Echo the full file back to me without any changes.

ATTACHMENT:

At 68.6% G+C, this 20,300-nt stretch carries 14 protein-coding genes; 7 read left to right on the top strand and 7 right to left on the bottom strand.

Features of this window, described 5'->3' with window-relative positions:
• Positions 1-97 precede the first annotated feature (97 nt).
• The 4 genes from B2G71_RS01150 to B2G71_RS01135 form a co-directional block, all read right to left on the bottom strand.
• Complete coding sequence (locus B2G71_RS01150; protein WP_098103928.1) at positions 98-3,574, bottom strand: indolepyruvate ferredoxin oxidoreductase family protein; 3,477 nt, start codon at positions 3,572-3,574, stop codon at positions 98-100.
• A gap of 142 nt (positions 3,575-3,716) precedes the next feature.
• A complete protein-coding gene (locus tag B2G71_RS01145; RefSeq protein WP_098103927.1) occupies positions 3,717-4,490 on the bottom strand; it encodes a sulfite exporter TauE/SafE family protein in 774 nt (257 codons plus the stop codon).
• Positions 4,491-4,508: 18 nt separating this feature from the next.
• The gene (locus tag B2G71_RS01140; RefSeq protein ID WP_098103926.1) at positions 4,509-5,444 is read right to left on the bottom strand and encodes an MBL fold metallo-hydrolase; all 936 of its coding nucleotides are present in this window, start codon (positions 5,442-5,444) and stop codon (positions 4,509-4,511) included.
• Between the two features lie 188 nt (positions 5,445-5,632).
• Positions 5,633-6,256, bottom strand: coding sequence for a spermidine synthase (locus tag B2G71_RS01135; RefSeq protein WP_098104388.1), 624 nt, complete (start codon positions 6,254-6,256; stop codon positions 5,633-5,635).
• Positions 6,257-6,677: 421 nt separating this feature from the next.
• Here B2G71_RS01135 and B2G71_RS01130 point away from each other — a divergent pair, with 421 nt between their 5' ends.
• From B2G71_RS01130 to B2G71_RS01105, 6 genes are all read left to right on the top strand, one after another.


At 68.6% G+C, this 20,300-nt stretch carries 14 protein-coding genes; 7 read left to right on the top strand and 7 right to left on the bottom strand.

Features of this window, described 5'->3' with window-relative positions:
• Positions 1-97 precede the first annotated feature (97 nt).
• The 4 genes from B2G71_RS01150 to B2G71_RS01135 form a co-directional block, all read right to left on the bottom strand.
• Complete coding sequence (locus B2G71_RS01150; protein WP_098103928.1) at positions 98-3,574, bottom strand: indolepyruvate ferredoxin oxidoreductase family protein; 3,477 nt, start codon at positions 3,572-3,574, stop codon at positions 98-100.
• A gap of 142 nt (positions 3,575-3,716) precedes the next feature.
• A complete protein-coding gene (locus tag B2G71_RS01145; RefSeq protein WP_098103927.1) occupies positions 3,717-4,490 on the bottom strand; it encodes a sulfite exporter TauE/SafE family protein in 774 nt (257 codons plus the stop codon).
• Positions 4,491-4,508: 18 nt separating this feature from the next.
• The gene (locus tag B2G71_RS01140; RefSeq protein ID WP_098103926.1) at positions 4,509-5,444 is read right to left on the bottom strand and encodes an MBL fold metallo-hydrolase; all 936 of its coding nucleotides are present in this window, start codon (positions 5,442-5,444) and stop codon (positions 4,509-4,511) included.
• Between the two features lie 188 nt (positions 5,445-5,632).
• Positions 5,633-6,256, bottom strand: coding sequence for a spermidine synthase (locus tag B2G71_RS01135; RefSeq protein WP_098104388.1), 624 nt, complete (start codon positions 6,254-6,256; stop codon positions 5,633-5,635).
• Positions 6,257-6,677: 421 nt separating this feature from the next.
• Here B2G71_RS01135 and B2G71_RS01130 point away from each other — a divergent pair, with 421 nt between their 5' ends.
• From B2G71_RS01130 to B2G71_RS01105, 6 genes are all read left to right on the top strand, one after another.